Benetton's bid for toll road firm
The family synonymous with colourful clothing and controversial advertisements is ramping up its efforts in the comparatively drab toll road industry.
The Benetton family’s largest asset is not its well-known and now struggling clothing arm, but toll road operator Atlantia, which is eyeing an $18.3 billion takeover of Spanish infrastructure firm Albertis.
The combined company would become the world’s largest toll operator to be owned by Edizione, the Benetton family’s holding company. Edizione turns over $6 billion a year including about $1.5 billion from the Benetton’s namesake clothing lines.
The purchase of Albertis is significant for the Benettons, as for the first time less than half Edizione’s revenues will be generated in the family’s Italian homeland. The takeover is reportedly motivated by a desire to take advantage of economies of scale.
United Colors of Benetton
, the family’s flagship business, was founded in 1965 by four siblings whose children are now involved in the management of Edizione.
Nintendo switches up production
Nintendo’s share price is soaring as the company ups the production of its latest console the Switch, an unexpected runaway success.
Since the March release of the Switch, the Japanese videogame maker’s share market value has ballooned to more than $43 billion, making it the 20th largest company listed on the Tokyo Stock exchange.
A company source told the Financial Times
a fear of “customer tantrums” was driving the decision to up production of the Switch to 18 million units for the 2017-18 financial year. The company’s official publicised target for the year was 10 million units.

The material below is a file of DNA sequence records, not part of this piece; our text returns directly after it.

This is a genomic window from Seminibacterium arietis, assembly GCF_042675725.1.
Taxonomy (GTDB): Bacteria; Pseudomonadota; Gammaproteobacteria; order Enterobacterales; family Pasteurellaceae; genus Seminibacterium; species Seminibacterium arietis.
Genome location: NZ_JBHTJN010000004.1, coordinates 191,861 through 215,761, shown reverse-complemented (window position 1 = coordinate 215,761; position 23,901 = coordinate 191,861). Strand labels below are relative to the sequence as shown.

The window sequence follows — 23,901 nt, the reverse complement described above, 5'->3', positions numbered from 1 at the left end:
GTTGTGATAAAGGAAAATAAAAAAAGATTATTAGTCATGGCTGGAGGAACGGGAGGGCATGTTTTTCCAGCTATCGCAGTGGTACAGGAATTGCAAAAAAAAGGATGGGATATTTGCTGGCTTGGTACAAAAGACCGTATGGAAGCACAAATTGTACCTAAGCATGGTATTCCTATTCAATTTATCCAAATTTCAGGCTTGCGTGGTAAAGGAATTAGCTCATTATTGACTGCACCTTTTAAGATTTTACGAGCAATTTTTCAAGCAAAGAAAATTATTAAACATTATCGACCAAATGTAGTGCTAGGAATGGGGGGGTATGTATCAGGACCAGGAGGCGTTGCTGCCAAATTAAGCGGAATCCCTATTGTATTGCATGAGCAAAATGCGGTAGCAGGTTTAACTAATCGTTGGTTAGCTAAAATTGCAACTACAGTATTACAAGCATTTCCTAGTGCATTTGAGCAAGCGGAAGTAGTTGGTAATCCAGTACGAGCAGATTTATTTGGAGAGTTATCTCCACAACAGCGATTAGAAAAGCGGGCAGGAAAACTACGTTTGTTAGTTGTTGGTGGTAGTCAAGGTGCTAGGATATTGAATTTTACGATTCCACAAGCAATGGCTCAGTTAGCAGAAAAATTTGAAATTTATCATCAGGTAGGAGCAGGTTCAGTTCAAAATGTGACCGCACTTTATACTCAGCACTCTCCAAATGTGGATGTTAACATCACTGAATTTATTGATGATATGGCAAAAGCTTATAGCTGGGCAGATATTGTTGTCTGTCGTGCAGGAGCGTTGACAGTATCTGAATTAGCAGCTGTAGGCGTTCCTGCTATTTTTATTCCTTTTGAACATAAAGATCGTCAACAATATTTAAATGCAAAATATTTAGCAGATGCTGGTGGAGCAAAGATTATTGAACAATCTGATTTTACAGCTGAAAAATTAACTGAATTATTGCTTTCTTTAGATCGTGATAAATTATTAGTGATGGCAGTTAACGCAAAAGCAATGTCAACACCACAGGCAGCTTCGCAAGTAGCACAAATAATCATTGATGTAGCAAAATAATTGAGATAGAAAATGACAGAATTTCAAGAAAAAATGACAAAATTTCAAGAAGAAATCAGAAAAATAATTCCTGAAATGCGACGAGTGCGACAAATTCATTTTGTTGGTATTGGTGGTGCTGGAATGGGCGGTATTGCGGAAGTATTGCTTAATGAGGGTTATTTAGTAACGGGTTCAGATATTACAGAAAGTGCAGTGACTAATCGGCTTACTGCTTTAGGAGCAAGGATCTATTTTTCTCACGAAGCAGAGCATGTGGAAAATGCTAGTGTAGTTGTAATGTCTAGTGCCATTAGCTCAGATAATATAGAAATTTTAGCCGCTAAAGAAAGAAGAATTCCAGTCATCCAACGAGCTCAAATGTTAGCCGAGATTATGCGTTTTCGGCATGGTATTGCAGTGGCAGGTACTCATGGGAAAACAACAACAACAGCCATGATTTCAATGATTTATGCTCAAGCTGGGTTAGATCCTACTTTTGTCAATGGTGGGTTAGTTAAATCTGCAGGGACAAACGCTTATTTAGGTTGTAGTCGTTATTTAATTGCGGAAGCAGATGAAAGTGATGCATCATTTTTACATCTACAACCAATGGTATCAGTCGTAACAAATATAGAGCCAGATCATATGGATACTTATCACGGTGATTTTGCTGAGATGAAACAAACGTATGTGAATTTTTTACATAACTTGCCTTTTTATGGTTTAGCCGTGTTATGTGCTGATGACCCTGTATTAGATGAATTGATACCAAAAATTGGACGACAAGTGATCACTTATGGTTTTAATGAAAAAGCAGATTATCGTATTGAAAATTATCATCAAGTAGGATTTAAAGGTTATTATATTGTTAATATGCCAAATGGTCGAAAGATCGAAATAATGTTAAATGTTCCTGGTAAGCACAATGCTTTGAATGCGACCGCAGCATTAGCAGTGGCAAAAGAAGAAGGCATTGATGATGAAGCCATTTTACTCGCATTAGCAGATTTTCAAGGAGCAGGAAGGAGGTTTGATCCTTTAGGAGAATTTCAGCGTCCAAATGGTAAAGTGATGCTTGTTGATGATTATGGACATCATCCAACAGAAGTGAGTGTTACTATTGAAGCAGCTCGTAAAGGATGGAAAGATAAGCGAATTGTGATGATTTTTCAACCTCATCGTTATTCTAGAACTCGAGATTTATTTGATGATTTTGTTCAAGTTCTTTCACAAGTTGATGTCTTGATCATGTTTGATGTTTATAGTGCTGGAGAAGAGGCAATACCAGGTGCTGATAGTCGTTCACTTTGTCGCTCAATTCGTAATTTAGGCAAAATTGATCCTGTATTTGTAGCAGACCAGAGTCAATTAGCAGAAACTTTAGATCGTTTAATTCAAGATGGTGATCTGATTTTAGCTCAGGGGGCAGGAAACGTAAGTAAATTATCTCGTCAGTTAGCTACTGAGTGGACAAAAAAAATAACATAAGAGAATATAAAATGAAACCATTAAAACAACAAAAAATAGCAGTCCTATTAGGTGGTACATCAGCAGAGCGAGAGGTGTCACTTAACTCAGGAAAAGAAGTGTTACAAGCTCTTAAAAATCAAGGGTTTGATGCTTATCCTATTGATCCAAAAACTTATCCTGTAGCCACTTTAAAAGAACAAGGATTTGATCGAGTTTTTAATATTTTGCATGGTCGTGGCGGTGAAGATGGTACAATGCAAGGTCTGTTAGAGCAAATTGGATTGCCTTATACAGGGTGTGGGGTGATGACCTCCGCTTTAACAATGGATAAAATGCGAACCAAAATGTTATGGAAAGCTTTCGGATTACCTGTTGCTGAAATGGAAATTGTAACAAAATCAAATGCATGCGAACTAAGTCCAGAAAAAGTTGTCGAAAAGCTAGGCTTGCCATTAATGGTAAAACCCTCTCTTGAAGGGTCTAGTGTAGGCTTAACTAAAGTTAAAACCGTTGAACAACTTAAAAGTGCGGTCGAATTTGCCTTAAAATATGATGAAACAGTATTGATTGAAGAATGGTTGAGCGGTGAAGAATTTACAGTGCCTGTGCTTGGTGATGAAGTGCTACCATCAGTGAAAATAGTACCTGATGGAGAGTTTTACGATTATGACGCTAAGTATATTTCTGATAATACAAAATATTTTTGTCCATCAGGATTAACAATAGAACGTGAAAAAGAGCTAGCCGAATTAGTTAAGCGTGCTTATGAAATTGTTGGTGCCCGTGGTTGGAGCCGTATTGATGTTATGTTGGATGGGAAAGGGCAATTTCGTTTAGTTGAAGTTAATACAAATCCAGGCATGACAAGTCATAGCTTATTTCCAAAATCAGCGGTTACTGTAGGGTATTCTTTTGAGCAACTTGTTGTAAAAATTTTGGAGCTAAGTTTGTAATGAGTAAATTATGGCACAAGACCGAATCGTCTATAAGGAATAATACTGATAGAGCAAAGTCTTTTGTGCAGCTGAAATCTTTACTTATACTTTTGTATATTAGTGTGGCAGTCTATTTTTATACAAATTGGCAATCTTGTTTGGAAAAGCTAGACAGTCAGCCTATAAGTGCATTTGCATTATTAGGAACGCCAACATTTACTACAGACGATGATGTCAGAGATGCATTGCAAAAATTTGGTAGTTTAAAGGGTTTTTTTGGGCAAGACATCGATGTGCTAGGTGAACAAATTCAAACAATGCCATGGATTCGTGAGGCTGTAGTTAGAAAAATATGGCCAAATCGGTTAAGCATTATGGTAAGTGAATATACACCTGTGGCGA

, with annual revenues of $4.4 billion, was in good shape to see this figure continue to rise, largely off the back of the success of the Switch and associated games, namely Zelda: Breath of the Wild and the soon-to-be-released Mario Odyssey.
Nintendo was founded in 1889 and is now owned by the sixth generation of the Yamauchi family.
It has reinvented itself after weathering difficult times following the death of third-generation patriarch Hiroshi Yamauchi in 2013. The ensuing succession tax diluted the family’s stake in the business, a saga which unfolded amidst disappointing sales of its 2012 Wii U console.
IKEA reassembles top team
has smoothly rolled out company stalwart Jesper Brodin as its new president and chief executive.
Brodin replaces Peter Agnefjall, who held the top job for five of his 22 years at the Swedish furniture maker. Brodin, formerly head of range and supply, said he and Agnefjall had worked “side by side for many years”.
Under the control of the second generation of the Kamprad family, IKEA has set itself ambitious targets, including a global sales of €50 billion ($55.9 billion) by 2020 – double its 2012 figures. In FY 2016, sales amounted to $38.2 billion, an 8% increase on the previous year.
Lars-Johan Jarnheimer, chairman of INGKA Holdings which controls IKEA Group, said while he was sad to farewell Agnefjall, he respected the latter’s decision to spend time with his family.
“Under Peter’s leadership, IKEA Group has expanded into new and crucial markets, accelerated our retail transformation in order to meet the changing needs of customers, and taken our sustainability commitments further,” Jarnheimer said.
IKEA was set up in 1943 by Ingvar Kamprad, who remains a senior adviser to the business. The company said 783 million people had visited its 348 stores over the last year, while IKEA.com clocked 2.1 billion visits.